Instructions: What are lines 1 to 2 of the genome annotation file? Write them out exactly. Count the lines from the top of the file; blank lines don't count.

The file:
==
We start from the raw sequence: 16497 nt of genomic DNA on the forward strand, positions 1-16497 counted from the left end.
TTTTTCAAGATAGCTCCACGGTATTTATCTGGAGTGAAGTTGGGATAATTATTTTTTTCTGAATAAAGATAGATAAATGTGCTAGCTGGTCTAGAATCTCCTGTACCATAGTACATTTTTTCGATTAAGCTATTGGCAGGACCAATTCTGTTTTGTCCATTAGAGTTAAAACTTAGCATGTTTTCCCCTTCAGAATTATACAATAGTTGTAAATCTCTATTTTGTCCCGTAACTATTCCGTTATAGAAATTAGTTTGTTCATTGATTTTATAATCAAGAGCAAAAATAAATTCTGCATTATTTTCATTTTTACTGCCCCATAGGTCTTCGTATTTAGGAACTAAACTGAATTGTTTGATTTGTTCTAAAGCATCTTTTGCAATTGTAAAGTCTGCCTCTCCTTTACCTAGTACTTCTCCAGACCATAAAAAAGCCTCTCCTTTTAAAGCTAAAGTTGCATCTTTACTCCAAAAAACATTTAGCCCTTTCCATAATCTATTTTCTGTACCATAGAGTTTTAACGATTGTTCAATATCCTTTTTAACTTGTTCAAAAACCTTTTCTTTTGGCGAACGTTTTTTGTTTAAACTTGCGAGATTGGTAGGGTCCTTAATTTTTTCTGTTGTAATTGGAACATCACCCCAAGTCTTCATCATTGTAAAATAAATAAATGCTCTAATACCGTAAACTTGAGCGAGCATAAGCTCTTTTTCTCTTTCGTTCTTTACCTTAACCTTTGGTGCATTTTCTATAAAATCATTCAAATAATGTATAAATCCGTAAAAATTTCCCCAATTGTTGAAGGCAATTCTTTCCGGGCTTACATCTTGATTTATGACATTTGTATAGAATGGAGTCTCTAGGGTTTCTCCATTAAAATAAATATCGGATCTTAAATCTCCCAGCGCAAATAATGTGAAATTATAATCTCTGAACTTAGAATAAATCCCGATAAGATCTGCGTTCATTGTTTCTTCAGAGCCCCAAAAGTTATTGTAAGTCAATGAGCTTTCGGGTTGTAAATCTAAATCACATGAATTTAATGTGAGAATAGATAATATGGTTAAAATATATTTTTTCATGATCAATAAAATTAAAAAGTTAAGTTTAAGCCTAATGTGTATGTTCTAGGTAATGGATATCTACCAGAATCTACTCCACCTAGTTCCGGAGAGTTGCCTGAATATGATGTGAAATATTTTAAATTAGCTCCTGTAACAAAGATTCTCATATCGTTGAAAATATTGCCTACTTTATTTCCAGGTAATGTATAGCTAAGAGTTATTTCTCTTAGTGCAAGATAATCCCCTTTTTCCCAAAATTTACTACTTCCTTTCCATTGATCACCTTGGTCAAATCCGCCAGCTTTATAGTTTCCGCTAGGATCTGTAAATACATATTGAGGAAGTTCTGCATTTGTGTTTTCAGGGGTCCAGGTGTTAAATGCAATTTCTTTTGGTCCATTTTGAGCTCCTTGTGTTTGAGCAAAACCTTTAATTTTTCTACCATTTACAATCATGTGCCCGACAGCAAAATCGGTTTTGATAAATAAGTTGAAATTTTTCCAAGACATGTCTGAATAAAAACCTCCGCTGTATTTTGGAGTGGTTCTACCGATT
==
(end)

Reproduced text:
We start from the raw sequence: 16497 nt of genomic DNA on the forward strand, positions 1-16497 counted from the left end.
TTTTTCAAGATAGCTCCACGGTATTTATCTGGAGTGAAGTTGGGATAATTATTTTTTTCTGAATAAAGATAGATAAATGTGCTAGCTGGTCTAGAATCTCCTGTACCATAGTACATTTTTTCGATTAAGCTATTGGCAGGACCAATTCTGTTTTGTCCATTAGAGTTAAAACTTAGCATGTTTTCCCCTTCAGAATTATACAATAGTTGTAAATCTCTATTTTGTCCCGTAACTATTCCGTTATAGAAATTAGTTTGTTCATTGATTTTATAATCAAGAGCAAAAATAAATTCTGCATTATTTTCATTTTTACTGCCCCATAGGTCTTCGTATTTAGGAACTAAACTGAATTGTTTGATTTGTTCTAAAGCATCTTTTGCAATTGTAAAGTCTGCCTCTCCTTTACCTAGTACTTCTCCAGACCATAAAAAAGCCTCTCCTTTTAAAGCTAAAGTTGCATCTTTACTCCAAAAAACATTTAGCCCTTTCCATAATCTATTTTCTGTACCATAGAGTTTTAACGATTGTTCAATATCCTTTTTAACTTGTTCAAAAACCTTTTCTTTTGGCGAACGTTTTTTGTTTAAACTTGCGAGATTGGTAGGGTCCTTAATTTTTTCTGTTGTAATTGGAACATCACCCCAAGTCTTCATCATTGTAAAATAAATAAATGCTCTAATACCGTAAACTTGAGCGAGCATAAGCTCTTTTTCTCTTTCGTTCTTTACCTTAACCTTTGGTGCATTTTCTATAAAATCATTCAAATAATGTATAAATCCGTAAAAATTTCCCCAATTGTTGAAGGCAATTCTTTCCGGGCTTACATCTTGATTTATGACATTTGTATAGAATGGAGTCTCTAGGGTTTCTCCATTAAAATAAATATCGGATCTTAAATCTCCCAGCGCAAATAATGTGAAATTATAATCTCTGAACTTAGAATAAATCCCGATAAGATCTGCGTTCATTGTTTCTTCAGAGCCCCAAAAGTTATTGTAAGTCAATGAGCTTTCGGGTTGTAAATCTAAATCACATGAATTTAATGTGAGAATAGATAATATGGTTAAAATATATTTTTTCATGATCAATAAAATTAAAAAGTTAAGTTTAAGCCTAATGTGTATGTTCTAGGTAATGGATATCTACCAGAATCTACTCCACCTAGTTCCGGAGAGTTGCCTGAATATGATGTGAAATATTTTAAATTAGCTCCTGTAACAAAGATTCTCATATCGTTGAAAATATTGCCTACTTTATTTCCAGGTAATGTATAGCTAAGAGTTATTTCTCTTAGTGCAAGATAATCCCCTTTTTCCCAAAATTTACTACTTCCTTTCCATTGATCACCTTGGTCAAATCCGCCAGCTTTATAGTTTCCGCTAGGATCTGTAAATACATATTGAGGAAGTTCTGCATTTGTGTTTTCAGGGGTCCAGGTGTTAAATGCAATTTCTTTTGGTCCATTTTGAGCTCCTTGTGTTTGAGCAAAACCTTTAATTTTTCTACCATTTACAATCATGTGCCCGACAGCAAAATCGGTTTTGATAAATAAGTTGAAATTTTTCCAAGACATGTCTGAATAAAAACCTCCGCTGTATTTTGGAGTGGTTCTACCGATT